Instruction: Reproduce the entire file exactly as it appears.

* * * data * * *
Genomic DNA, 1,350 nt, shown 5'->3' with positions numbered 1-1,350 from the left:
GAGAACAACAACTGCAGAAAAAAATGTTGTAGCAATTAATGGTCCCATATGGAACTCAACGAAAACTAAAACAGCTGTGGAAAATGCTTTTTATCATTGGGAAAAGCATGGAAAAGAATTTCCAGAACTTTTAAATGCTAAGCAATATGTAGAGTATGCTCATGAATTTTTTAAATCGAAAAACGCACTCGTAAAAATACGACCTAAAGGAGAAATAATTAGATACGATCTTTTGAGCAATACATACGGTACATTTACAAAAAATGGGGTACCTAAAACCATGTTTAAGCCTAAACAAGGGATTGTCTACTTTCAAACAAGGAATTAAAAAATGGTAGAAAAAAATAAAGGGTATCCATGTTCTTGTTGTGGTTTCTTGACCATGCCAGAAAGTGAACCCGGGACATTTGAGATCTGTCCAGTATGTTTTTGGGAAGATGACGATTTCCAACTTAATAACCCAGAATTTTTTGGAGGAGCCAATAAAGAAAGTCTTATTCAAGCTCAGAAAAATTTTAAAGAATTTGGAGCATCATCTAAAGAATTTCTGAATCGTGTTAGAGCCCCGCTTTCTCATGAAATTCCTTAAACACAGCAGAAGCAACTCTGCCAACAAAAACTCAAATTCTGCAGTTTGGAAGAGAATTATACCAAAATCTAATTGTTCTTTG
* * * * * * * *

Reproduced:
Genomic DNA, 1,350 nt, shown 5'->3' with positions numbered 1-1,350 from the left:
GAGAACAACAACTGCAGAAAAAAATGTTGTAGCAATTAATGGTCCCATATGGAACTCAACGAAAACTAAAACAGCTGTGGAAAATGCTTTTTATCATTGGGAAAAGCATGGAAAAGAATTTCCAGAACTTTTAAATGCTAAGCAATATGTAGAGTATGCTCATGAATTTTTTAAATCGAAAAACGCACTCGTAAAAATACGACCTAAAGGAGAAATAATTAGATACGATCTTTTGAGCAATACATACGGTACATTTACAAAAAATGGGGTACCTAAAACCATGTTTAAGCCTAAACAAGGGATTGTCTACTTTCAAACAAGGAATTAAAAAATGGTAGAAAAAAATAAAGGGTATCCATGTTCTTGTTGTGGTTTCTTGACCATGCCAGAAAGTGAACCCGGGACATTTGAGATCTGTCCAGTATGTTTTTGGGAAGATGACGATTTCCAACTTAATAACCCAGAATTTTTTGGAGGAGCCAATAAAGAAAGTCTTATTCAAGCTCAGAAAAATTTTAAAGAATTTGGAGCATCATCTAAAGAATTTCTGAATCGTGTTAGAGCCCCGCTTTCTCATGAAATTCCTTAAACACAGCAGAAGCAACTCTGCCAACAAAAACTCAAATTCTGCAGTTTGGAAGAGAATTATACCAAAATCTAATTGTTCTTTG